The aim of the Corrie ten Boom House Foundation is to keep alive the memory and spiritual heritage of the Ten Boom Family of Haarlem as a sign and inspiration for many. Besides running the Corrie ten Boom Museum, the Foundation also gives presentations, publishes new and out-of-print books about the Ten Boom family, encourages the rebroadcasting of Corrie's radio messages worldwide, develops educational programs, and supports all other activities that further the aim of the foundation.
There is continuing interest in the Second World War and resistance efforts against the Nazis . Partly due to the personal approach - i.e. guided tours - and the positive message that God gives people strength and encourages them even in their deepest misery, the Corrie ten Boom Museum has witnessed a steady growth in the number of people visiting this 'open house' of the Ten Boom family. To serve visitors, at least two tour guides are present during the hours the museum is open. The co-workers of the Corrie ten Boom Museum agree with the foundation's principles and support its aims.
The Corrie ten Boom House Foundation owns the former residence of the Ten Boom family at 19 Barteljorisstraat, Haarlem, the Netherlands. In 1837, Willem ten Boom first opened a watch shop in this house. In 1849, he purchased te house and he, his family and his descendants lived there for almost a century. The house is instrumental in archieving the foundation's aims. By opening the house and its famous hiding place for the public, visitors can experience the spiritual heritage of the Ten Boom family. Keeping the house in good order and repair is therefore an important activity of the foundation.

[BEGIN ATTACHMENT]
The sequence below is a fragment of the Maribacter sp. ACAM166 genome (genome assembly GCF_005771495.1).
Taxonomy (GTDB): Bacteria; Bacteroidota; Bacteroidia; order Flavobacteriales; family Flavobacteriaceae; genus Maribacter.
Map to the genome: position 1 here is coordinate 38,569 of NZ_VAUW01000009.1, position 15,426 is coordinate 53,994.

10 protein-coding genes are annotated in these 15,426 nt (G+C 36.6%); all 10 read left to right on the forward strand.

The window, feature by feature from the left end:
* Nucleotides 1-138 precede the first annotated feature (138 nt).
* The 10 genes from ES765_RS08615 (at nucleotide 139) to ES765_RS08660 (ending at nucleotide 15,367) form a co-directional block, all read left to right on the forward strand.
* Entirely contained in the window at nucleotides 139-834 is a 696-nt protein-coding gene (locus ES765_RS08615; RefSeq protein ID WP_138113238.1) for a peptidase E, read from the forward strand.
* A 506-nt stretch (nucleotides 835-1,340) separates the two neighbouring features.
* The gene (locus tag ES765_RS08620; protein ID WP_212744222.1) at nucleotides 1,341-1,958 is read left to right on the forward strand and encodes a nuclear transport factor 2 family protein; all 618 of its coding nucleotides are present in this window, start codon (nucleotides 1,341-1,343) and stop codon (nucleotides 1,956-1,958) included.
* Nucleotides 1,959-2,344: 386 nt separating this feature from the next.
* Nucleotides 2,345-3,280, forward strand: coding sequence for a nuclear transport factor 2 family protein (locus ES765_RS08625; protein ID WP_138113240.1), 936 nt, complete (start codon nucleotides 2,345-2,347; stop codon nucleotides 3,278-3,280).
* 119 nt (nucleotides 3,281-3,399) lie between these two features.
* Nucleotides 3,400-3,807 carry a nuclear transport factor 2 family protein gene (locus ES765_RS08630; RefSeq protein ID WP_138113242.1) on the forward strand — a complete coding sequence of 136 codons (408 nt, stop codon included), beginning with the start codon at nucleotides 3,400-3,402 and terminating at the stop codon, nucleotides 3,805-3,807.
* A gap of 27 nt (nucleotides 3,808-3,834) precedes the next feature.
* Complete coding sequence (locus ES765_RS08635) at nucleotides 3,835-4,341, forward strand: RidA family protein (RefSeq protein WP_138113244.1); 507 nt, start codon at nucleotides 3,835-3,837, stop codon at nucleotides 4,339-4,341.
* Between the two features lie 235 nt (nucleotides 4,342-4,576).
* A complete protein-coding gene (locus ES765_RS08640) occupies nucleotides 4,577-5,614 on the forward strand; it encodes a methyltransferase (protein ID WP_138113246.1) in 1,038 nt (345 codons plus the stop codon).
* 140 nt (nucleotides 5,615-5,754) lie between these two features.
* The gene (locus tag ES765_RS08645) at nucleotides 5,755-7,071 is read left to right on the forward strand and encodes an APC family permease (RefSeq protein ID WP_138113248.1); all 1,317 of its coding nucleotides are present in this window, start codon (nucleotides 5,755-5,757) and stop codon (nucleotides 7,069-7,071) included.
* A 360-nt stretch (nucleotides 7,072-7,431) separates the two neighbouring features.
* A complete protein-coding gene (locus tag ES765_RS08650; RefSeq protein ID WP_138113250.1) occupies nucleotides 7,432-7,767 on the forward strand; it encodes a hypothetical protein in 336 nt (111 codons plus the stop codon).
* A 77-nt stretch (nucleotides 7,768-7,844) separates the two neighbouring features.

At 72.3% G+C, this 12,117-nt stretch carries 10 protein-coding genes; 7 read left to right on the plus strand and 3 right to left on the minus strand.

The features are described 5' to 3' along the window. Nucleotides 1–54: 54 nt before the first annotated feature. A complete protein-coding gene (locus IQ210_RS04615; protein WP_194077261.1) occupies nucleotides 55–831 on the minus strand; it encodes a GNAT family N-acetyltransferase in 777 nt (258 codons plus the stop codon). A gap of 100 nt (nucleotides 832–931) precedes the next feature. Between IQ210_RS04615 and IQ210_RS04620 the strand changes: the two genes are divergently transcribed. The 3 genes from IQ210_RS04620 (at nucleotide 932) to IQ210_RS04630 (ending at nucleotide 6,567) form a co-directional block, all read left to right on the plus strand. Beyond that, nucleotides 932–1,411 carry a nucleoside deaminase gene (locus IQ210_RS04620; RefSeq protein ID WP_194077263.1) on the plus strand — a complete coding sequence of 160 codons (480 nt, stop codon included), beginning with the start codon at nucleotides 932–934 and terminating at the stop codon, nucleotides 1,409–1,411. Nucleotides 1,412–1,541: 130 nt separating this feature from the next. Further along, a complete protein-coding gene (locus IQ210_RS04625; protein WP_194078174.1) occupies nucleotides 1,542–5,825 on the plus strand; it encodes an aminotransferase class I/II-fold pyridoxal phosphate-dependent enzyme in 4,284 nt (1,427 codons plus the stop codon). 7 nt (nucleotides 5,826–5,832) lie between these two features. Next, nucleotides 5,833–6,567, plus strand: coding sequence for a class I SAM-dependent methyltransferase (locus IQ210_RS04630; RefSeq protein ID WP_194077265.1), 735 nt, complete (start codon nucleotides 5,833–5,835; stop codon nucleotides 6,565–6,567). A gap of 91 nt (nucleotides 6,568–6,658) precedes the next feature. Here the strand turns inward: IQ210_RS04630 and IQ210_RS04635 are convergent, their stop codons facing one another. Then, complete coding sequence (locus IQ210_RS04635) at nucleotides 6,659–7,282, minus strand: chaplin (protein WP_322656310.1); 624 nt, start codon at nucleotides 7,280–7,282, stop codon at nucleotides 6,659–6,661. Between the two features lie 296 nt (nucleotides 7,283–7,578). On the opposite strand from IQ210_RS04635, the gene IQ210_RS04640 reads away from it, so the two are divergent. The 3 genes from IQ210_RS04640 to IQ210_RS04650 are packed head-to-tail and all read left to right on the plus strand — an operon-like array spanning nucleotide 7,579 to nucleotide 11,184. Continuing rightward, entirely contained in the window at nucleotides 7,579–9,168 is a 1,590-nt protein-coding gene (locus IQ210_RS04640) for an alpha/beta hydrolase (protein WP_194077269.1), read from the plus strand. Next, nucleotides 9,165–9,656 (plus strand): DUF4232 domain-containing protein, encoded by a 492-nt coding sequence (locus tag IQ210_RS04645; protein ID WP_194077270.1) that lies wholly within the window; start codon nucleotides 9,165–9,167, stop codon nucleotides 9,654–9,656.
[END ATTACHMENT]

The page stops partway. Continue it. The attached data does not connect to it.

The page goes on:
To keep the memory of the Ten Boom family alive, the foundation deems it crucial to tell especially the youth about the spiritual heritage of this extraordinary family. Besides giving special tours to school children , the foundation has therefore also developed an education program called Corrie4Kids. Key features of this programme are an animated DVD about the Ten Boom family during the Second World War and the magazine 'Corrie!' The Corrie4kids educational program has been developed in collaboration with Edu-Sign, professionals in education.
The foundation will focus its attention on the following projects:
These projects will be partly funded from the foundation's own funds, but donors are called upon to support these projects financially and with their prayers. Revenues from the sale of books, DVDs and other items in the museum shop cover the museum's operating costs. Another source of income is the rent from the Ten Boom Jewelry shop.
Every year, a certified public accountant compiles a financial report. Board members of the Corrie ten Boom House Foundation do not receive a compensation for their activities.